Qatar has major plans to develop new liquefaction facilities

Global demand for natural gas – and particularly for liquefied natural gas (LNG) – is growing strongly. Gas consumption rose by an estimated 4.6 percent in 2018, its highest annual growth rate since 2010. LNG demand is growing even more quickly, with double-digit trade growth three years in a row. The commissioning of over 50 million tonnes per annum (Mtpa) of liquefaction capacity during 2018 (equivalent to 72 billion cubic metres per year [bcm/y]) enabled LNG trading to grow by 10 percent, to reach 420 bcm/y, the International Energy Agency (IEA) noted in its “Global Gas Security Review: 2019”.

According to IEA, a wave of investment is gaining momentum in the liquefaction activity. Alongside the US (Driftwood LNG), countries such as Qatar (Qatargas V–VIII) and Mozambique (Rovuma LNG) have ambitious plans to develop new liquefaction facilities.

A record-setting capacity of over 170 bcm of natural gas liquefaction is due to take final investment decision (FID) in 2019, far surpassing 2005’s previous record of 70 bcm. Much more could be coming. If only considering the projects most likely to announce FID during 2019, (those projects that have already completed front-end engineering and design [FEED] and are expected to come online before the end of 2024), 2019 FID volumes could exceed 160 bcm.

The LNG contracting activity rebounded in 2018 to reach its highest level in five years, with a total of 123 bcm/y of concluded contracts. Much of this increase relates to the development and financing of new liquefaction projects. Portfolio players continued to be key to this increased activity and have been involved in all liquefaction projects that have taken final investment decision (FID) during 2018, accounting for 45 percent of contract volumes. This increased activity can be attributed to the desire of portfolio players to rebuild their portfolios so they can provide market flexibility and match long-term supply with the anticipated growth in LNG demand.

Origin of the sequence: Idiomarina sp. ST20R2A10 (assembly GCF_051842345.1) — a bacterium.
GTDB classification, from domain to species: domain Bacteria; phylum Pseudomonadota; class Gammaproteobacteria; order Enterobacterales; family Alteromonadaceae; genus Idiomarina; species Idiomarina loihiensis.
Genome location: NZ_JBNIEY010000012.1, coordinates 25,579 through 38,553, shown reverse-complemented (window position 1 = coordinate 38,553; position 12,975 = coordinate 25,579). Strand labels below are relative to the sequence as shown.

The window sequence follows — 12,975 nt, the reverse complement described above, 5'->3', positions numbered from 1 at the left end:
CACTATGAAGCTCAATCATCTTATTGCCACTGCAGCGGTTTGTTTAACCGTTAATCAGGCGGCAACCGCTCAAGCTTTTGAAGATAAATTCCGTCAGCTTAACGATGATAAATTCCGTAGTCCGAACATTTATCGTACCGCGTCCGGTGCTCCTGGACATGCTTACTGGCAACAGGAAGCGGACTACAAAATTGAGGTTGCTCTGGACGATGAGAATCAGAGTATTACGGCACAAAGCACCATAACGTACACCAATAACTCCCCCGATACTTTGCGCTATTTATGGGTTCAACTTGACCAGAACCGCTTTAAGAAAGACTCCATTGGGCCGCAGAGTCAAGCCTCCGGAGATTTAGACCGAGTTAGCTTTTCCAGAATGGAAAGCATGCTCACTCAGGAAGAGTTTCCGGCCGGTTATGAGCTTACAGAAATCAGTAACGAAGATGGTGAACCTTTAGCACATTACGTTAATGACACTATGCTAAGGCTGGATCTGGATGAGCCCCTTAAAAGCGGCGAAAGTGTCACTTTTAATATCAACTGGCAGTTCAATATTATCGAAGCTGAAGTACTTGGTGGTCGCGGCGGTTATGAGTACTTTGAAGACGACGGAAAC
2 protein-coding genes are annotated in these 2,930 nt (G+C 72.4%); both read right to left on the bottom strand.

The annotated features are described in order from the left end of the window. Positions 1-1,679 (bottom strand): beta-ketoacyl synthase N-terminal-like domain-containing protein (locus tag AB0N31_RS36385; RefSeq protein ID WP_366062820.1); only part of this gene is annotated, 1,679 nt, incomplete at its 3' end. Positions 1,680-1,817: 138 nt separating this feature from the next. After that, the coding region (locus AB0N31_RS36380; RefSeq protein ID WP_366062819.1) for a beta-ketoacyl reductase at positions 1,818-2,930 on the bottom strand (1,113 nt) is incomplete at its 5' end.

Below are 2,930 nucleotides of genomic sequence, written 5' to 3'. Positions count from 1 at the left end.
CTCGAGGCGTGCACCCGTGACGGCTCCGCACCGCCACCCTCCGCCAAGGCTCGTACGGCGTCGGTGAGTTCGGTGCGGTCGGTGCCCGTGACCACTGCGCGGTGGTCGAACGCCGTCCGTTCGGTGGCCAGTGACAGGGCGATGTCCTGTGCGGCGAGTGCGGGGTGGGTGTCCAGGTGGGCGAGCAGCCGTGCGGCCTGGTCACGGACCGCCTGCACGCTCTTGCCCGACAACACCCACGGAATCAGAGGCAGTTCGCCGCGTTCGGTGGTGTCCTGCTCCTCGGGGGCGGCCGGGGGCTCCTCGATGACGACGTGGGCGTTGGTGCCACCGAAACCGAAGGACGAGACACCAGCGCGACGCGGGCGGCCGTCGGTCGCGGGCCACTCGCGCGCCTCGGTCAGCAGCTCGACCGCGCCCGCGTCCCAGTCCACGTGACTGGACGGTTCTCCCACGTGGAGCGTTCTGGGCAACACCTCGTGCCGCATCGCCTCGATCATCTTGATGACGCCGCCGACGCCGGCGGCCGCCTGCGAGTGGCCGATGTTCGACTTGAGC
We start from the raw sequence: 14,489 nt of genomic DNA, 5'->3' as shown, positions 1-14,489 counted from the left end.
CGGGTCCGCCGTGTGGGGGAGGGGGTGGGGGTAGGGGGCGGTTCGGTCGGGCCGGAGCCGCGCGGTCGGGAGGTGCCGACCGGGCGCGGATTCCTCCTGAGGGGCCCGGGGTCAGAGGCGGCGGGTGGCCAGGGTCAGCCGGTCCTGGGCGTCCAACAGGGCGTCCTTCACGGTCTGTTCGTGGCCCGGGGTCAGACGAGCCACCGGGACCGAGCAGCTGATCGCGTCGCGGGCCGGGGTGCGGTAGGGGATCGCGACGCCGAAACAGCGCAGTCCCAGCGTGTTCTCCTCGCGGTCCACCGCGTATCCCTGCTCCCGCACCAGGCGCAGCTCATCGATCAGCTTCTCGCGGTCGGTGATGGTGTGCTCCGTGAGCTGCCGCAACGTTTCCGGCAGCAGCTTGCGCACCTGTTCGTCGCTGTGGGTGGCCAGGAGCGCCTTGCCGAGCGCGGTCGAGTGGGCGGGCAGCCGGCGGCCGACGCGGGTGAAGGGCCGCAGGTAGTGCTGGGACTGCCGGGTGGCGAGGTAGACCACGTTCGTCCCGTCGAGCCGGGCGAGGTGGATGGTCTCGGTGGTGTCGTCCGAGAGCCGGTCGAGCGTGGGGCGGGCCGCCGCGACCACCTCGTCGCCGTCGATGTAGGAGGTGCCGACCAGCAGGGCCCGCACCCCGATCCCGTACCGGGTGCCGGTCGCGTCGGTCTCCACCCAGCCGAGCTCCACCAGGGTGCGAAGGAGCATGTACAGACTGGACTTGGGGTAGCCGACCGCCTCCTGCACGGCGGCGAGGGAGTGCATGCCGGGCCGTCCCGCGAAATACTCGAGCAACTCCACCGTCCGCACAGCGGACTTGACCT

Most of the recent growth in demand for LNG in Asia comes from a new group of “emerging” buyers. The profiles of these emerging buyers are different from those of traditional buyers: they are both less dependent on LNG as a source of gas supply and more sensitive to price. Consequently, flexibility is more highly valued despite the continued reliance on long-term deals. Notably, longer-term contracts do not necessarily mean less flexibility. Destination flexibility is becoming a common feature in contracts of all durations. In 2018, 58 percent of volumes contracted and linked to a project that had already taken FID had no fixed destination, reaching 89 percent of volumes so far in 2019.

This is in addition to other forms of flexibility built into these contracts, which enable buyers to adjust the volume and timing of deliveries.

Some buyers with new and increasing demand for natural gas, particularly in Asia, still need to secure their supply and are actively signing new contracts. For example, China is rapidly expanding its imports, and among import contracts to single destinations China was the most popular destination in 2018 and so far during 2019. Of all FID project contract volumes, China’s contracts represented 20 percent in 2018 and 22 percent in 2019 to date.

Expansion of LNG import capability is an urgent requirement to meet unpredictable levels of demand growth. This is where comprehensive contract flexibility becomes essential. In 2018 emerging Asian LNG buyers were overcontracted compared to actual imported volumes by 180 percent. Flexibility in their contracts allowed these excess contracted volumes to be managed.

Over 85 percent of LNG procurement by traditional Asian buyers is via long-term contracts to secure stable supply. Japanese buyers are expanding their LNG networks to implement contractual flexibility. Examples include the formation of joint ventures and jointly procuring contracts with other market participants. Also, the enlargement of receiving infrastructure is being observed in Japan, with additional loading capabilities at LNG terminals.

Source from: The Peninsula